The All-Thing

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Sun, 14 Sep 2003

Gambler's Ruin

Could anyone who knows a little about random walks lend me a hand? I've been thinking about the Gambler's Ruin, trying to figure out why the probabilities of winning are what they are. I believe it is equivalent to the following random walk problem:

Given a finite one-dimensional ladder with n rungs r_0 .. r_n, starting at rung s, at each each time t the probability of going up one rung is p, and that of going down one rung 1-p. The game ends when you reach the top or the bottom rung, so what is the probability of hitting the top of the ladder, as a function of n and s?

I can write the recurrence:

 P(R_0 = s) = 1
 P(R_0 = r) = 0 \forall r \neq s
 P(R_t = x) = p * P(R_{t-1} = x-1) + (1-p) * P(R_{t-1} = x+1)

where R_t is the rung you're at at time t, which might be helpful, but I'm also not clear how to solve it. In general this seems like a pretty basic random walk question, so... little help, please?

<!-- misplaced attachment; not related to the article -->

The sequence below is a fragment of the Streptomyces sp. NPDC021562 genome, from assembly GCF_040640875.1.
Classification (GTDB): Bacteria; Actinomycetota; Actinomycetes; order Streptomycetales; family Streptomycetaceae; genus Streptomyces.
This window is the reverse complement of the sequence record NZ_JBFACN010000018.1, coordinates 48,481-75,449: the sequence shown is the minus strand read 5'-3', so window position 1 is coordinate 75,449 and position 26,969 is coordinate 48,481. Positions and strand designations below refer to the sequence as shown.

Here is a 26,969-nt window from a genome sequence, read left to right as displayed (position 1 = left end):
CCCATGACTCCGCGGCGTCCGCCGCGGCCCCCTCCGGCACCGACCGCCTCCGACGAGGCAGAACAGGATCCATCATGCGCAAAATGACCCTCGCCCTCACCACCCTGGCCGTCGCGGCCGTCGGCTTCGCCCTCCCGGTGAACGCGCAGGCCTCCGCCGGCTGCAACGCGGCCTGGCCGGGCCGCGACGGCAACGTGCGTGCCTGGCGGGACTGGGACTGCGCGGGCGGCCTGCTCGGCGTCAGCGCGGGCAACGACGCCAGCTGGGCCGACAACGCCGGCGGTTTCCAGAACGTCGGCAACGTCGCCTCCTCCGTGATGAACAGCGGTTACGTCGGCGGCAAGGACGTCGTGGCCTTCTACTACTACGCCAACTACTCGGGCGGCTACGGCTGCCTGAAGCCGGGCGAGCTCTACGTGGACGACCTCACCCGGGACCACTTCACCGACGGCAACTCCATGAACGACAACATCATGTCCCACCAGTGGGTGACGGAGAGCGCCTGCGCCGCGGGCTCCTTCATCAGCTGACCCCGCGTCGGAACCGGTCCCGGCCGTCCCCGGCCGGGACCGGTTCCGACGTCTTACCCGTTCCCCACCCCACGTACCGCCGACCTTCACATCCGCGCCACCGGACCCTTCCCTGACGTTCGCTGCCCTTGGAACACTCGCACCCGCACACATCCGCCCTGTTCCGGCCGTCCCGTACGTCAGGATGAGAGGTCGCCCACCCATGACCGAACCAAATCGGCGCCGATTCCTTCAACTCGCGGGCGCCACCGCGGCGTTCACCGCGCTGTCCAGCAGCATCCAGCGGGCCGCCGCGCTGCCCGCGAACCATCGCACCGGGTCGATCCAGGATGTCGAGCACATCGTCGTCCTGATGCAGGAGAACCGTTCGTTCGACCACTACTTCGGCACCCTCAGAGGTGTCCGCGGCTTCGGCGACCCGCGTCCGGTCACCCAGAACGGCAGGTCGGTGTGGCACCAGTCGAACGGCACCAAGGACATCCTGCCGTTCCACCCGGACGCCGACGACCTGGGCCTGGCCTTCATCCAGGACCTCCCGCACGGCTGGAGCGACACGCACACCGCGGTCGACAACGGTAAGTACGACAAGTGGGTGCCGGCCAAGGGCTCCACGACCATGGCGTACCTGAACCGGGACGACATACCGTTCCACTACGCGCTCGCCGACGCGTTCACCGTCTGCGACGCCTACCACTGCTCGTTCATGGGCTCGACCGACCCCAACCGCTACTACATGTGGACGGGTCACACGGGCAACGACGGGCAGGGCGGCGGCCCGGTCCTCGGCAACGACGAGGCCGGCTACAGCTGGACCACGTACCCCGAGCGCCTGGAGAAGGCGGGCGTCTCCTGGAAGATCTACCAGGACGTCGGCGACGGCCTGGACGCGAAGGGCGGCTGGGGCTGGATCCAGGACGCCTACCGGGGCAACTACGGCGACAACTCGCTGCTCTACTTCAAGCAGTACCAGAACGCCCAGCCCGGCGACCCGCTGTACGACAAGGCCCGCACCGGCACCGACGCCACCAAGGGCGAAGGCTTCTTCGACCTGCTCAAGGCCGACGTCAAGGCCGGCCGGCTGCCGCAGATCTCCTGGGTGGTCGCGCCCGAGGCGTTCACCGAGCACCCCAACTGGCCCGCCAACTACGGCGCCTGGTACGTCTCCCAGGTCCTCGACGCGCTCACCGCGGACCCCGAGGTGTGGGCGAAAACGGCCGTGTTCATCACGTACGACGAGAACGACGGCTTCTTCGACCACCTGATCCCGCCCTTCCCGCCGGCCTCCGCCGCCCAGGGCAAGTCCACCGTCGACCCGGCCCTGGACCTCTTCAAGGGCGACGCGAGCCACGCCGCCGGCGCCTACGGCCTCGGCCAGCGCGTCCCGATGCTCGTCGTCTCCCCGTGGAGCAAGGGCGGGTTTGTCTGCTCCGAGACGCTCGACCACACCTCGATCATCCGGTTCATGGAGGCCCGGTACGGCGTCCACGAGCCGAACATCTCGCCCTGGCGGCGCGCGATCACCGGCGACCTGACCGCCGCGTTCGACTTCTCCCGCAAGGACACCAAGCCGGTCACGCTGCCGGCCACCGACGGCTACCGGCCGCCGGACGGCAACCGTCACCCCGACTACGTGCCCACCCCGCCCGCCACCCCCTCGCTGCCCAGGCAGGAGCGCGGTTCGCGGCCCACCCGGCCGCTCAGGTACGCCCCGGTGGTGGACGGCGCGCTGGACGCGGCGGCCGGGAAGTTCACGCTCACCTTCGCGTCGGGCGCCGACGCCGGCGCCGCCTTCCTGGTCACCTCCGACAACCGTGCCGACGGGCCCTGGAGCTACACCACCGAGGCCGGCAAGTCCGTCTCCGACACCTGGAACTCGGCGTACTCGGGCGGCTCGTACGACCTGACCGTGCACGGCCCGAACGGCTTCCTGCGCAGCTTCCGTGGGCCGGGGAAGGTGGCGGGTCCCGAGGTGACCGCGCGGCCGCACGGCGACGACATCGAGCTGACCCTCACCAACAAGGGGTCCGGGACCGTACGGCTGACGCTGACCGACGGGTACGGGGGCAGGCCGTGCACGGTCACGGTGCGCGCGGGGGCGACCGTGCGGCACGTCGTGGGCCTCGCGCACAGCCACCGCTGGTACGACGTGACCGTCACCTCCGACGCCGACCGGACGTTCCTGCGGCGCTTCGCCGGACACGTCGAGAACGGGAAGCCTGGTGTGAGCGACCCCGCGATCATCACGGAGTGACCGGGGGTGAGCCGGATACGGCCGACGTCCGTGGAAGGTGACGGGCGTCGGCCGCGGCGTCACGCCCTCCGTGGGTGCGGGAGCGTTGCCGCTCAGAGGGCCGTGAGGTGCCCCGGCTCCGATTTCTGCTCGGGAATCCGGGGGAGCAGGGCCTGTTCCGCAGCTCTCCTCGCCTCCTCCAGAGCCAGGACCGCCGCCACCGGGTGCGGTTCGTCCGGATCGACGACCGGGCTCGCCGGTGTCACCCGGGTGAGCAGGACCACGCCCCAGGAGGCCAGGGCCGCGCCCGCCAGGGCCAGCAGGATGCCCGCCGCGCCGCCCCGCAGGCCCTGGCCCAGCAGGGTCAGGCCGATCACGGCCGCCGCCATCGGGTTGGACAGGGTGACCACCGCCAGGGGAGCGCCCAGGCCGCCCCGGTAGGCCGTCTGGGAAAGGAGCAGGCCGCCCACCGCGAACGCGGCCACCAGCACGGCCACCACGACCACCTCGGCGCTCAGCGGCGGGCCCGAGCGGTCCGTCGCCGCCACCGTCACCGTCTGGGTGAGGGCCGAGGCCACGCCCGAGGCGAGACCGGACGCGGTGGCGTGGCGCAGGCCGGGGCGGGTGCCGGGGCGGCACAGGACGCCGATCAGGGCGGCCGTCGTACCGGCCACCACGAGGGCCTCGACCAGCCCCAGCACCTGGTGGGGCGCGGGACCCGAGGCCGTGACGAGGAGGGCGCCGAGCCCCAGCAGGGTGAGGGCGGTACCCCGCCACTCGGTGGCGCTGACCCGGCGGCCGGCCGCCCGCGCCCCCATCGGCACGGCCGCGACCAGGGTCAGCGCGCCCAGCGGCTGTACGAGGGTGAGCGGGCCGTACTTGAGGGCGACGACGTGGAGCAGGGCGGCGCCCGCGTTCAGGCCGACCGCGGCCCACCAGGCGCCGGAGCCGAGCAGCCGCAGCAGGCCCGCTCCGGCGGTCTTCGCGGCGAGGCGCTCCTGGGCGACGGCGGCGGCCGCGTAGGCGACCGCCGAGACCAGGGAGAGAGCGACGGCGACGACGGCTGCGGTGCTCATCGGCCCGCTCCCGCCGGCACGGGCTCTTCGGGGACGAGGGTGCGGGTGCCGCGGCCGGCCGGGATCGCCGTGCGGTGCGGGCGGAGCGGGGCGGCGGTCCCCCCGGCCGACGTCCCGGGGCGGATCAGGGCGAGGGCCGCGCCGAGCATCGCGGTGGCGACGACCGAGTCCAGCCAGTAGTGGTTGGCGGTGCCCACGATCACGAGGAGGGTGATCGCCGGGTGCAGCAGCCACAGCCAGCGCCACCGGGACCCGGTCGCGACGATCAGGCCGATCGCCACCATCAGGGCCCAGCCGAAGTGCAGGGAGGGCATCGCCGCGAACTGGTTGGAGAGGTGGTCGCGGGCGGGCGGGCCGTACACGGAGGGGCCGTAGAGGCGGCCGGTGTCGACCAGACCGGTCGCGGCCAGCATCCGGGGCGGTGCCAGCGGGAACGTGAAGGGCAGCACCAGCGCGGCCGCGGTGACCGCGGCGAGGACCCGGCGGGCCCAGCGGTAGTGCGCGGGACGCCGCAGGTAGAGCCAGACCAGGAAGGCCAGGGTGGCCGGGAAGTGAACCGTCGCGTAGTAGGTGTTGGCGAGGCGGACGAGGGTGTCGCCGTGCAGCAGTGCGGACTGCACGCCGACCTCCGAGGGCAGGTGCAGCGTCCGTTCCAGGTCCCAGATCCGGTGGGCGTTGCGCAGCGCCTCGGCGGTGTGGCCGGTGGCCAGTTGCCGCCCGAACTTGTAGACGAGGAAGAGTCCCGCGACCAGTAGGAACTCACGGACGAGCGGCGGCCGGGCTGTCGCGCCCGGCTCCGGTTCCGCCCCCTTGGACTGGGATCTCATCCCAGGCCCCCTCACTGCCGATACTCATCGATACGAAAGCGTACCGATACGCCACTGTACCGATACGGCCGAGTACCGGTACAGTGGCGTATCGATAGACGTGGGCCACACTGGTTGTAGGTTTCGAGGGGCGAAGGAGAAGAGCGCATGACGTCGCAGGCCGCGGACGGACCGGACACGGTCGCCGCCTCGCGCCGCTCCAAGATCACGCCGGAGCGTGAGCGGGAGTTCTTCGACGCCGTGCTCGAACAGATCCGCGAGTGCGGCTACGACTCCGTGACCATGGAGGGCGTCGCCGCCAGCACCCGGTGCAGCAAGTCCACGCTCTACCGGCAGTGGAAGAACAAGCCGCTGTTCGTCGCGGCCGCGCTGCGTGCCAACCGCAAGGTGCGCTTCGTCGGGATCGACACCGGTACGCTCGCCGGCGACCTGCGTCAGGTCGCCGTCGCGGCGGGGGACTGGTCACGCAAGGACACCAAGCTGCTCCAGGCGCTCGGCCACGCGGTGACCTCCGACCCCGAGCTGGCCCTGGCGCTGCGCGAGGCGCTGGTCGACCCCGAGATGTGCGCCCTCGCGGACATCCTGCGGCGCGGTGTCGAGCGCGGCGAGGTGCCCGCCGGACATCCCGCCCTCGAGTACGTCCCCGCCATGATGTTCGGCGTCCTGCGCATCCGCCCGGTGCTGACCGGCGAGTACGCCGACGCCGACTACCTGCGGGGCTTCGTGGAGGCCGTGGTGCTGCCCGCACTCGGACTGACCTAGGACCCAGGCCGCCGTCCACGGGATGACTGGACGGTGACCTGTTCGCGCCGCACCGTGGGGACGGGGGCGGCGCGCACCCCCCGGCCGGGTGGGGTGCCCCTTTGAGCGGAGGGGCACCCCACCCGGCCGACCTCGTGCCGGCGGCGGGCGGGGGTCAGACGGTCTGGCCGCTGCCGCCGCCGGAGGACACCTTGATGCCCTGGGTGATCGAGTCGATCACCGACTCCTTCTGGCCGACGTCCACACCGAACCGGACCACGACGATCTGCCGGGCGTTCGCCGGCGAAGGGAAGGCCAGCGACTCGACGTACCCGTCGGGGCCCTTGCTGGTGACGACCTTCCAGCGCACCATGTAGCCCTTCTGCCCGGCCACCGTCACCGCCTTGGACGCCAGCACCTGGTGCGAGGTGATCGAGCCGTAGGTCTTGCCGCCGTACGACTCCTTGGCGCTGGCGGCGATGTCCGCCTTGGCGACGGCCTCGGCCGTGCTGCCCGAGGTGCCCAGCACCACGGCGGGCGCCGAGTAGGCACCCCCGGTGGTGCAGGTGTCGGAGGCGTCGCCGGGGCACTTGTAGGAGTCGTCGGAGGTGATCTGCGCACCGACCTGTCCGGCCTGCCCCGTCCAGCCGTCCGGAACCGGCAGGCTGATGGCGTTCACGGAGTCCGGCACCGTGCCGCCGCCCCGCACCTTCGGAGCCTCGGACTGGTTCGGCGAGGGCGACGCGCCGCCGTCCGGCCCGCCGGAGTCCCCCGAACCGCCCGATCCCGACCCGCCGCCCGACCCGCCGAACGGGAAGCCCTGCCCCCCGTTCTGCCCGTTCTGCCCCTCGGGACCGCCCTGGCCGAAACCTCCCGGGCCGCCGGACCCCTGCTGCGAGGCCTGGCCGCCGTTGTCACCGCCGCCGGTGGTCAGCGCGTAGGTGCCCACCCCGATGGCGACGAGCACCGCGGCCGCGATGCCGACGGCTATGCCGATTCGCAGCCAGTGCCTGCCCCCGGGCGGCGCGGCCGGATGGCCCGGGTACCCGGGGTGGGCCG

(In terms of the Gambler's Ruin problem, tacit in the above formulation is the assumption that, in flipping the coin, you first choose a pile with equal probability, and then flip a coin from that pile—as opposed to picking a coin to flip independently of which pile it's in. The Mathworld page doesn't specify how the coin to be flipped is chosen, but it seems like it matters, so that's my simplifying assumption.)

Posted at 18:30 | /math | (leave a comment) | permalink


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